On Friday, March 7, 2014, approximately 1200 immigrants held at the Northwest Detention Center (NWDC), one of the largest immigration prisons in the country, began refusing meals. The hunger strike continued for 56 days, with strikers demanding improved detention conditions and an end to deportations.
On the third anniversary of the hunger strike, activists reflected on their achievements and looked to common abolition struggles in Washington state to end policies that put people behind bars. Professor Megan Ybarra (center) represented the Department of Geography. Karen Taylor with EPIC (Ending the Prison Industrial Complex – Seattle) helped the UW community understand the long-lasting effects of juvenile detention on people’s lives, and Angélica Cházaro (UW Law School) discussed current debates around the moves to expand juvenile detention in Seattle and King County. Kris Larsen (middle right) represented FIGHT (Formerly Incarcerated Group Healing Together) to reveal the connections between incarceration and deportation in Washington. He spoke to the poor conditions in the Northwest Detention Center, fighting his deportation, and his current work in helping formerly incarcerated folks find jobs and housing. Finally, Maru Mora Villalpando (far right) reflected on the ways that the 2014 Hunger Strikes pre-figured our current struggles against expanding mass detention and deportation.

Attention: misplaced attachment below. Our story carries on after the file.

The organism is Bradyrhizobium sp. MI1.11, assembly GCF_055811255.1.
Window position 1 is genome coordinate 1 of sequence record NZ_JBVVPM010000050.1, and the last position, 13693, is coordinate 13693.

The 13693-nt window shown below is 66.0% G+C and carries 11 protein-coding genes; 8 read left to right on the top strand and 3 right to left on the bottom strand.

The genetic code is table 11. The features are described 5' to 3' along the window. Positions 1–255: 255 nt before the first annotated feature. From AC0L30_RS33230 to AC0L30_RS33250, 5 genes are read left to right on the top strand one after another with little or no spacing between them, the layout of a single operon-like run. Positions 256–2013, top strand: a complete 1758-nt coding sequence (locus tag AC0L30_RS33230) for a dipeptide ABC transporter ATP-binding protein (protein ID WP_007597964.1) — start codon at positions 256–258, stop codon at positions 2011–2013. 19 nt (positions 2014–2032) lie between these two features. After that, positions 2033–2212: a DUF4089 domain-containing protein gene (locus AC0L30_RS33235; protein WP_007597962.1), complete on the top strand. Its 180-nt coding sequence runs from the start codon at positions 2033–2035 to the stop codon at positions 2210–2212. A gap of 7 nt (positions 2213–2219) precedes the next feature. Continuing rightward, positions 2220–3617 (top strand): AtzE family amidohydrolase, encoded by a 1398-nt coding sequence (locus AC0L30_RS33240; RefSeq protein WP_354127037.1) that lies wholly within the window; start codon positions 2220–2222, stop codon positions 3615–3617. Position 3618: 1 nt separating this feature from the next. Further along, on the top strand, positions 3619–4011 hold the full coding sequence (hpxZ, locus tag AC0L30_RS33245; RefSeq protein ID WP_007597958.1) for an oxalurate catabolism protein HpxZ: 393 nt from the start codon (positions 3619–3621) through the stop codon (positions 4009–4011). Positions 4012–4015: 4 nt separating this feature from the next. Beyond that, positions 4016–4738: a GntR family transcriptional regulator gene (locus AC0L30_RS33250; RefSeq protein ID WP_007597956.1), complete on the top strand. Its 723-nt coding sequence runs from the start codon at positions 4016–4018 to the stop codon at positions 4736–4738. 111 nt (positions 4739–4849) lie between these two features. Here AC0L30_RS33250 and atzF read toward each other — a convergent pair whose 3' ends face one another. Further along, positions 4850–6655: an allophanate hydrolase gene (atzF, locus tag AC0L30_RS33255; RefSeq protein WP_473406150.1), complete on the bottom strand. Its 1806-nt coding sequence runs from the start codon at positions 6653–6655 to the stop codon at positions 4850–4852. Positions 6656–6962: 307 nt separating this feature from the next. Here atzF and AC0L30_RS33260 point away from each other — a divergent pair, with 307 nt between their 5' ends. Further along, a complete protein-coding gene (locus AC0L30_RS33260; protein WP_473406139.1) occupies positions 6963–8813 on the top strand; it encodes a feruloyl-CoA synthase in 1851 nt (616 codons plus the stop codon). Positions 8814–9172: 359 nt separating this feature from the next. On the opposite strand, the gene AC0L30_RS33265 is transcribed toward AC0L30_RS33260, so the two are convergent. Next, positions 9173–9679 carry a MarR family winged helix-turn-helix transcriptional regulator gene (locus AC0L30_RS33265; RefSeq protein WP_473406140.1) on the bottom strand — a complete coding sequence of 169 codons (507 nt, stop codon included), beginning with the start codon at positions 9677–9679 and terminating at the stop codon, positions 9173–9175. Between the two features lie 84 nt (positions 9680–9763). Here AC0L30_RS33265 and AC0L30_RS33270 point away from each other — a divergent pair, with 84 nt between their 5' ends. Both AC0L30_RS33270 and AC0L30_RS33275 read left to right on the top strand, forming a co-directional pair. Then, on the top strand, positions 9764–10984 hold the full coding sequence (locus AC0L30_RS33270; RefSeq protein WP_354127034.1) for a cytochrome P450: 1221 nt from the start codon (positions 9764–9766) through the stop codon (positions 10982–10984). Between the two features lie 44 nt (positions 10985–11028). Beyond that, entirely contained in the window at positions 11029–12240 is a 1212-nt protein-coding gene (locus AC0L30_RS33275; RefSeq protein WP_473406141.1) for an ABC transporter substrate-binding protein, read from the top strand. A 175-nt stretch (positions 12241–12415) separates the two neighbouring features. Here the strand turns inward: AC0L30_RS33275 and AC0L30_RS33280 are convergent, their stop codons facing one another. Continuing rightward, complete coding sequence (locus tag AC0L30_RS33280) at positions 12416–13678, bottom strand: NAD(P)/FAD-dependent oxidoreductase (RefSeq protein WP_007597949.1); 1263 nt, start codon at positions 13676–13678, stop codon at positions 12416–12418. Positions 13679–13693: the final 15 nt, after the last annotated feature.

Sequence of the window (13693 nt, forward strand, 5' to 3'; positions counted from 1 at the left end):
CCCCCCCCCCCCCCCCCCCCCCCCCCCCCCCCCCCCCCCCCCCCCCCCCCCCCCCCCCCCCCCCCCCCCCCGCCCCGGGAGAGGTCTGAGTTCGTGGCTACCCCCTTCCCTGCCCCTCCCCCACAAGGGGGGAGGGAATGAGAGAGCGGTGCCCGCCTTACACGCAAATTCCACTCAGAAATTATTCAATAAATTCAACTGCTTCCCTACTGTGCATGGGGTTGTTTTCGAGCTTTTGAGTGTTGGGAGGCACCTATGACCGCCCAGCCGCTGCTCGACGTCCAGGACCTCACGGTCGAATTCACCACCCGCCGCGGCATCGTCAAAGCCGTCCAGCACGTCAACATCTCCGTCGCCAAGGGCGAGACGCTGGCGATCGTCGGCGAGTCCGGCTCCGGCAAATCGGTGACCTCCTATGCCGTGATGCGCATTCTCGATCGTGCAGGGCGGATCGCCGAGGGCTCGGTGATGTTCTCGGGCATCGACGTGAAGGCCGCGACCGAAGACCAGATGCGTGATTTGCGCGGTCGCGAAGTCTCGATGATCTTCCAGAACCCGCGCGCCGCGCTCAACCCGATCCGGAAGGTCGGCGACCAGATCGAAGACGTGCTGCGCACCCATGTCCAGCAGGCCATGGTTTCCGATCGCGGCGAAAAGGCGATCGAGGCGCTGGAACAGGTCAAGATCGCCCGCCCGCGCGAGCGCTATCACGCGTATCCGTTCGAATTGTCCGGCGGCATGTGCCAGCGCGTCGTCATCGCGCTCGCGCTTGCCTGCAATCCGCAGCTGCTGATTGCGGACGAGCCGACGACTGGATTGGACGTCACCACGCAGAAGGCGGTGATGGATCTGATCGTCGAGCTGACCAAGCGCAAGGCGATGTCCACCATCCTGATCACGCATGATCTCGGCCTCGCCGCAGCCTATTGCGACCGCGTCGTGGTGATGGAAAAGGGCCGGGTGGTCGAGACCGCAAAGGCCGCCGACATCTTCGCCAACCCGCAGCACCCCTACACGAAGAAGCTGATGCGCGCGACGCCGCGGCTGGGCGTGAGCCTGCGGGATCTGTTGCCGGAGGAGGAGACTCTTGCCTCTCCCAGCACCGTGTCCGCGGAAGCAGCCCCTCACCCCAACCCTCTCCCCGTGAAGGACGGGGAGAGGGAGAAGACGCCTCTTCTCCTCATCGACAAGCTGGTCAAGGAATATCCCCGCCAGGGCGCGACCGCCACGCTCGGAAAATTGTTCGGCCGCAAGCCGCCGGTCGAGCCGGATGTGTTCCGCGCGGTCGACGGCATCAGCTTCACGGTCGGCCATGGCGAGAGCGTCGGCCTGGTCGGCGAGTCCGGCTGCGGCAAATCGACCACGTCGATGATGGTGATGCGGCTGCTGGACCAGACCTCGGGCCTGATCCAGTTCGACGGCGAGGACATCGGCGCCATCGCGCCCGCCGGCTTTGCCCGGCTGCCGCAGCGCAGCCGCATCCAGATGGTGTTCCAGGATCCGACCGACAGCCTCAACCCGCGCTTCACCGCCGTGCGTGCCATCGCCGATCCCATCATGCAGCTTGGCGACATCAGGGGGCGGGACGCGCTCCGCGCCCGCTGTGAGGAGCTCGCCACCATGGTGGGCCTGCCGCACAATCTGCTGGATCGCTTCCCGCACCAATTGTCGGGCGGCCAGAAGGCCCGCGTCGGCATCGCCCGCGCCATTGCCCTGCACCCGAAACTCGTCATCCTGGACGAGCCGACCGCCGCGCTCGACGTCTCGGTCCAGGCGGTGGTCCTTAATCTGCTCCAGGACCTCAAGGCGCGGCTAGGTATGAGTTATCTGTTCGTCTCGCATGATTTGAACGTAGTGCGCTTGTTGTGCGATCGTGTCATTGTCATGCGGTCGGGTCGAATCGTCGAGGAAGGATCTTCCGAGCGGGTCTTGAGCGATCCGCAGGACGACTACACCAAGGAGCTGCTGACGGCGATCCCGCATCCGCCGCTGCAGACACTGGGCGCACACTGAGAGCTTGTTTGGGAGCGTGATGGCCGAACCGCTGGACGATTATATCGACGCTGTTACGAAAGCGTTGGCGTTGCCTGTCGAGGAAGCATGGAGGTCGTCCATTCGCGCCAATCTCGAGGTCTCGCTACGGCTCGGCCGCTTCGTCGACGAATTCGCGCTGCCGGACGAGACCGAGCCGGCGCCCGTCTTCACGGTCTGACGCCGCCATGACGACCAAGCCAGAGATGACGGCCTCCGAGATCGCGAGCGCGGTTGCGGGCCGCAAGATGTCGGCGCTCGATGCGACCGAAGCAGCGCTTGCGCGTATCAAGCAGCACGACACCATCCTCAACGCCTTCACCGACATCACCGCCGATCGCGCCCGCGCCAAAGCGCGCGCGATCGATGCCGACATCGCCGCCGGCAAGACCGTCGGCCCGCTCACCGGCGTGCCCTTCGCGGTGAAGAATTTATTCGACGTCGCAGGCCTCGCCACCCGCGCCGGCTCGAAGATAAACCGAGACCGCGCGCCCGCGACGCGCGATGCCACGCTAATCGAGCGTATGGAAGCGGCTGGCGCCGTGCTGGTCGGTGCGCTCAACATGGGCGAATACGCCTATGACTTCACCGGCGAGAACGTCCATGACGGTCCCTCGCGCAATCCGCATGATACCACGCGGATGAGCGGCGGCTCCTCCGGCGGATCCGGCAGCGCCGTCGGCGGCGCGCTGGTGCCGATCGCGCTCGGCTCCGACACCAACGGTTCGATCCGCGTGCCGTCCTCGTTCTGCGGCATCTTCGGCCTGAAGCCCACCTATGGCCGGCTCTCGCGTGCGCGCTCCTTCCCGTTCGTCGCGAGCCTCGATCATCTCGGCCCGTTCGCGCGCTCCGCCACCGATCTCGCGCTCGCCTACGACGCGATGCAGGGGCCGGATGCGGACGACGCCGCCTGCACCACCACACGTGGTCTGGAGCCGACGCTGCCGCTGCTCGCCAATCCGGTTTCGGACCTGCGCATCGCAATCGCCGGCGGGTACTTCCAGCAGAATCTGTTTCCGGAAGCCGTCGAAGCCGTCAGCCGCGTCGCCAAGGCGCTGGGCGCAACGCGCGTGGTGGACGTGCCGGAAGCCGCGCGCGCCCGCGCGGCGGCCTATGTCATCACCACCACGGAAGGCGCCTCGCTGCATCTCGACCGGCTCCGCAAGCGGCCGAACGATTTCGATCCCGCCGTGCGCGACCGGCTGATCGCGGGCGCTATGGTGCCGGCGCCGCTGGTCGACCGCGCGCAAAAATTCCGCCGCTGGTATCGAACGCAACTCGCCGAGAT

Look for the Hunger Strikers Handbook, launching in April, at www.hungerstrikershandbook.org!
This work was supported by a Scholar-Activist Project Award from the Antipode Foundation.